Review: Flight of the Golden Harpy by Susan Klaus

July 12, 2014 2.5 stars, Book Review, Science Fiction 28 ★★½

Review: Flight of the Golden Harpy by Susan KlausFlight of the Golden Harpy by Susan Klaus
Published by Tor Books on June 17, 2014
Genres: Adult SFF, Fantasy, Science fiction
Pages: 400
Format: Hardcover
Source: Publisher

*This book was provided by the Publisher for review. No compensation was provided and all opinions are strictly my own.

Kari, a young woman, returns to her jungle planet of Dora after ten years in Earth’s schools and is determined to unravel the mysteries surrounding the harpies, a feral species half-bird, half-mortal. The residences of Dora believe the harpies are dangerous game animals and hunt them for their trophy wings, but Kari thinks they are intelligent and not just wild animals. A rare golden harpy, a teenage blond male with yellow wings rescued Kari as a child from the jaws of a water monster. Upon returning home, she learns the harpies are facing extinction with the over-hunting and she sets out to save them, all the time wondering if the golden male is still alive.

Flight of the Golden Harpy is a fantasy, but also a mystery, thriller, and a love story that leaves a reader questioning our humanity


Flight of the Golden Harpy is a graphic, gripping tale about a colonized Planet named Dora.

Dora is half the size of Earth, but similar to Earth; it’s mostly a freshwater ocean with one large continent and hundreds of islands to the west.  Except for the cold mountains, the tropical temperature doesn’t vary much, warm during during the day and cool at night.  There are two seasons, the wet and dry.  The multi-color jungle trees are enormous.  Tiber is Dora’s main export.  Like the harpies, half the animals have wings to navigate through the thick foliage.  But Dora’s most notorious creatures are the large, warm-blooded reptiles.”- page 19-20

So think of the planet as Jurassic Era Earth with angels flying around. The angels are called harpies, and they are considered to be extremely dangerous. They kidnap and rape women regularly, at least according to rumors.  Flight of the Golden Harpy has an interesting world, and it was definitely my favorite part of the book. I could read descriptions about it for days.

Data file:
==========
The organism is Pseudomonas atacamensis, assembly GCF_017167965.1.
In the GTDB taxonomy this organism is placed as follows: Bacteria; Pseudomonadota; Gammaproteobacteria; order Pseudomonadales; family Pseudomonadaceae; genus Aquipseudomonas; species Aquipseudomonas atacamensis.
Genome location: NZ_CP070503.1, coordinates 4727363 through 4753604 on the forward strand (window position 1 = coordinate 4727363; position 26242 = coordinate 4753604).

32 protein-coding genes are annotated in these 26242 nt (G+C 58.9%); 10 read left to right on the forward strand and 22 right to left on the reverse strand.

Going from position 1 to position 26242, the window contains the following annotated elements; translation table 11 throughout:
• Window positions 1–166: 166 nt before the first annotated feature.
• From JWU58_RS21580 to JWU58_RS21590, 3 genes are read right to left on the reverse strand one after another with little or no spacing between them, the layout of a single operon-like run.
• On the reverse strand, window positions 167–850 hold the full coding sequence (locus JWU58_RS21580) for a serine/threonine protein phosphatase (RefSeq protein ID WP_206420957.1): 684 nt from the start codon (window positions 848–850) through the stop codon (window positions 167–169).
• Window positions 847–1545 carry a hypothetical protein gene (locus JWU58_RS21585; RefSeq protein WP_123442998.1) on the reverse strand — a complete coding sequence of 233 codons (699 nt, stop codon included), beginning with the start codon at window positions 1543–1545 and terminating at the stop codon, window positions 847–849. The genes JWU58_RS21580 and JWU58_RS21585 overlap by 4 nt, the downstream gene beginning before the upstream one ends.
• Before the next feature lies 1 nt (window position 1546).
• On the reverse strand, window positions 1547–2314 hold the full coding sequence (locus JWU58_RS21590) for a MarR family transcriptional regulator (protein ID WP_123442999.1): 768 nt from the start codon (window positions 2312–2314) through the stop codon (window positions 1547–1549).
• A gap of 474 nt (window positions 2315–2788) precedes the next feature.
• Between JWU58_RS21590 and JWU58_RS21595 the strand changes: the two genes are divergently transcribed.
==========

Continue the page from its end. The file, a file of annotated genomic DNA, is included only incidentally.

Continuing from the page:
Enter Kari, our main character. She is saved by a golden harpy when she is a child, the most reclusive of the harpies. Her father panics and sends her to an Earth school for 10 years. Our story begins when she arrives on the planet after her school and realizes that “her” golden harpy is still alive and in love with her. Kari must sort through lies and uncover the truth about herself and her people and figure out why she is so drawn to the harpies and their plight.

Shail is a golden harpy, and the golden harpies rule over the more timid browns. His story is interwoven with Kari’s and the graphic tale begins to unfold. The course of the planet is changing and only he can save, or doom, all of the colonists through his choices.

I did not really care for this book, exempting the coolness of the planet. I felt that the conversations were stilted and tended to be over-explainy. “Yes, you are wise and I was incorrect in not believing in you.” is the kind of mumbo-jumbo going on. I also felt like Kari was an interesting character, in the beginning, and she just ended up mindlessly subjugated unless she wanted to put herself in mortal danger for no real gain. She ended up mostly useless and annoying at the end. Everyone was worried about protecting her, and it ended up costing more lives. If she actively contributed, that would have been fine, but she pretty much just cried and ranted a lot. Boring. There is graphic violence and rape in this book, so if that bugs you do not pick it up. There is also a lot of mortal danger, getting out of mortal danger, then jumping right back into the mortal danger. It was the same theme, slightly different over and over again. The end was unsatisfying, in a sort of, “and they all lived happily ever after” way. I did not get the impression of any sequels. If your shelves are full, skip this even though it has really good cover art. The “noble” harpies are kind of like fingers on a chalkboard at the end. Spaceships and faraway planets being colonized was the best part of Flight of the Golden Harpy.